Two become one
There have also been exciting developments in Saudi Arabia’s banking sector, with the first merger in nearly two decades signed and sealed. In October, the boards of Saudi British Bank (SABB) and Alawwal Bank approved a binding agreement to merge the two institutions, creating what will be Saudi Arabia’s third largest bank.
Moody’s said it should be a happy marriage, which will provide increased diversification and lending opportunities in a slow economic environment. Although banks in Saudi Arabia are sparser than in other GCC countries, they have struggled to drum up business.
Credit and deposit growth remain weak, according to the IMF, but both are expected to strengthen due to higher government spending and non-oil growth. “Bank profitability should increase as interest margins widen, and banks remain well capitalised and liquid,” the IMF said. Consumer confidence continues to grow across the Kingdom, according to Fitch.
Overall, consumers are now more optimistic about the state of the economy than they have been in the past year. This is reflected in the growth in point of sales transactions, with the second half of 2018 reporting significantly high growth rates, reaching a high of 28.1 per cent y-o-y in December 2018.
Consumer loans rose by 5.1 per cent in in the third quarter of last year, having returned to positive territory in the second quarter following five consecutive quarters of either flat or negative growth. Total credit card loans have also seen significant growth, with growth rates above 20 per cent for the three quarters in 2018.
“Although factors such as expat outflows and political uncertainty may offset these positive trends to some extent, we still expect higher confidence levels and rising credit uptake to support an acceleration in private consumption growth over the coming years,” Fitch said.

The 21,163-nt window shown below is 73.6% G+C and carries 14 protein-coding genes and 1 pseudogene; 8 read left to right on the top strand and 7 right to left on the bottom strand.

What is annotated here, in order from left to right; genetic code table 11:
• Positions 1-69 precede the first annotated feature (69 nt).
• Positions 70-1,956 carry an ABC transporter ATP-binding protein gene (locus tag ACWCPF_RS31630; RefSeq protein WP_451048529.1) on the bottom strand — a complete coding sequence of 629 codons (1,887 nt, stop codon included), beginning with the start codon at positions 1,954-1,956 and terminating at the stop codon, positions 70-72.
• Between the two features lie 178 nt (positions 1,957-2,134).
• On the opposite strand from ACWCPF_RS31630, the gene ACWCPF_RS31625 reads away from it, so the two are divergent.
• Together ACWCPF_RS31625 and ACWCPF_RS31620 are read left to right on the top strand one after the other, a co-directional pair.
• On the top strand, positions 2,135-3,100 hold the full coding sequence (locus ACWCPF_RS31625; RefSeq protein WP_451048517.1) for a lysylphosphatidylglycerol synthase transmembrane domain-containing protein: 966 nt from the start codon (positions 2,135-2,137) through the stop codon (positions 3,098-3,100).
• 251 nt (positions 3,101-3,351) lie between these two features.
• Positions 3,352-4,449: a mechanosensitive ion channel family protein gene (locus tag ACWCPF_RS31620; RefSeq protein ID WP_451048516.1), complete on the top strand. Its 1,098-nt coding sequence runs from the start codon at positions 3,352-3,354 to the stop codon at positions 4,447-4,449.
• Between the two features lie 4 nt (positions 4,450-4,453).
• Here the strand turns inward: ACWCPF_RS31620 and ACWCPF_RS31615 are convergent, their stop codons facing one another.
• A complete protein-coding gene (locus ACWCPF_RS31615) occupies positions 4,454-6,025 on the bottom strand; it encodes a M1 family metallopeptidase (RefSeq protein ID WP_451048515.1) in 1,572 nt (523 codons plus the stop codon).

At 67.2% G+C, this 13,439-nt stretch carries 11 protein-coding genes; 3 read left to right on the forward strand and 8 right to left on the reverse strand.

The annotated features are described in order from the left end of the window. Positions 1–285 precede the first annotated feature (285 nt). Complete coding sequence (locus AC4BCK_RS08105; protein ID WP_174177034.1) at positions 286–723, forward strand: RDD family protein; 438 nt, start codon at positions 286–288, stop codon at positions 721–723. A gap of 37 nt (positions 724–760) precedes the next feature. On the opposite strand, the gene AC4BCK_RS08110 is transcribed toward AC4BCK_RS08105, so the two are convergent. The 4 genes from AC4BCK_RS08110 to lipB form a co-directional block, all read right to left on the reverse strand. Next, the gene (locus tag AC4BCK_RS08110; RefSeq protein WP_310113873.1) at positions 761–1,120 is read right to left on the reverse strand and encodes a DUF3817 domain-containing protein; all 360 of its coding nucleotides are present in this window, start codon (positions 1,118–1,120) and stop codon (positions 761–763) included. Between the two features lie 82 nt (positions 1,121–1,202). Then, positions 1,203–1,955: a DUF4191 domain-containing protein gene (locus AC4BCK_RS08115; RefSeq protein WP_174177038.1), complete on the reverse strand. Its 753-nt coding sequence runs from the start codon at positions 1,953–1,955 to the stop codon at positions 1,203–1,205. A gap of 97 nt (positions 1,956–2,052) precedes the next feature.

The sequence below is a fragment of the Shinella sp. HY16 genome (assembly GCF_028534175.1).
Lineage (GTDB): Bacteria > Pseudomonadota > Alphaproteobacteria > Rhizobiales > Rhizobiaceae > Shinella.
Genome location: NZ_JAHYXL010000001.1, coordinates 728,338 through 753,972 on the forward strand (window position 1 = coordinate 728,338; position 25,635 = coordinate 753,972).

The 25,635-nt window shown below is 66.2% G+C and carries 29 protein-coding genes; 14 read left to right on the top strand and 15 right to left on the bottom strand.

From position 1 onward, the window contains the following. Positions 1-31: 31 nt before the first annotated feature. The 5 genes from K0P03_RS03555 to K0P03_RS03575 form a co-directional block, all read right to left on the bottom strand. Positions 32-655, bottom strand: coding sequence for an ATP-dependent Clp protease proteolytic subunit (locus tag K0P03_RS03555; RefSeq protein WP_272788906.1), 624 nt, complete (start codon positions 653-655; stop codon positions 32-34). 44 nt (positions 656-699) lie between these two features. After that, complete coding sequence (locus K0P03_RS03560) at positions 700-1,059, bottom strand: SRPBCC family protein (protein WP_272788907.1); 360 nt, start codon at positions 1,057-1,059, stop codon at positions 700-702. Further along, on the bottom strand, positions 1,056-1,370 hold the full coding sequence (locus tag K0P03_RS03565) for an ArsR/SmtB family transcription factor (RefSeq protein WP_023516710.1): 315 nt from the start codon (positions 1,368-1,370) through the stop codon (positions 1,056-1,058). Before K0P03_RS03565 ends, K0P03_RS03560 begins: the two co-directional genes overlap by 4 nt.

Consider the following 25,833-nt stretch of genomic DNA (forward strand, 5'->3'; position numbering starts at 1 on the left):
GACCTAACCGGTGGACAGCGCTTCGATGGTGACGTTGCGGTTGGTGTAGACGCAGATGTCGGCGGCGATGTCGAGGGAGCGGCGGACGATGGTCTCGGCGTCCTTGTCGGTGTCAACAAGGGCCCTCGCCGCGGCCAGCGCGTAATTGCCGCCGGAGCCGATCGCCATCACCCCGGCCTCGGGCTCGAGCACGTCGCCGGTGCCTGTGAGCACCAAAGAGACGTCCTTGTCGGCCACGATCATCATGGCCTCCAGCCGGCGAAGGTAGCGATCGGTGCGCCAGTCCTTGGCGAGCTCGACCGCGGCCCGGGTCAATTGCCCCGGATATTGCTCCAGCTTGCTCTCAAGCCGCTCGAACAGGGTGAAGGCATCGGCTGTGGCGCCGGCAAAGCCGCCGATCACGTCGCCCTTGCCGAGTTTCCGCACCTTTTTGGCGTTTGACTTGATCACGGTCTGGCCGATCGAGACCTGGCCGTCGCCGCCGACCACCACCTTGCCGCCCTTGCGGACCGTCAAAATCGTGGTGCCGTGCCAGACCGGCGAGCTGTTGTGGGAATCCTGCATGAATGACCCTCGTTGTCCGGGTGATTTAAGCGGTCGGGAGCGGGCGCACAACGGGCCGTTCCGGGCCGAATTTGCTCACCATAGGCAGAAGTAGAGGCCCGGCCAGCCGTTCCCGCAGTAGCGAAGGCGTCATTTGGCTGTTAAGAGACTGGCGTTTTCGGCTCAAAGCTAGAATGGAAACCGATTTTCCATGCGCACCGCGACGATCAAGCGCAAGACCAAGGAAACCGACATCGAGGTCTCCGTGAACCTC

Nonetheless, Saudi Arabia still has its work cut out convincing the world that it is a safe bet. “In our view, political risks are high compared with peers and historical norms, due to Saudi Arabia’s prominent role in a volatile region, the country’s increasingly assertive and unpredictable foreign policy and the rapid pace of change domestically,” Fitch said.
S&P has also voiced concerns. “We expect the longstanding tension with Iran to remain high,” it said. “Saudi Arabia’s war in Yemen contributes to military and security services being the single largest spending item, at about 30 per cent of total government expenditures. We do not expect any of these foreign policy challenges to significantly impact the domestic economy.
Rather, we believe that they add to the government’s already heavy policy programme, which could weaken its commitment to its fiscal adjustment plans.” Higher oil revenues could also distract the Government from its diversification efforts.
“Going forward, more favourable oil prices may weaken the drive to tackle public-sector compensation, which distort labour market incentives in the country,” the World Bank said. Saudi Arabia also needs to attract vast investments to stoke its Vision 2030. To do this, it needs to keep up the momentum for political and social reforms. Otherwise, the world may decide that what was once the greatest prize in history is now the booby prize.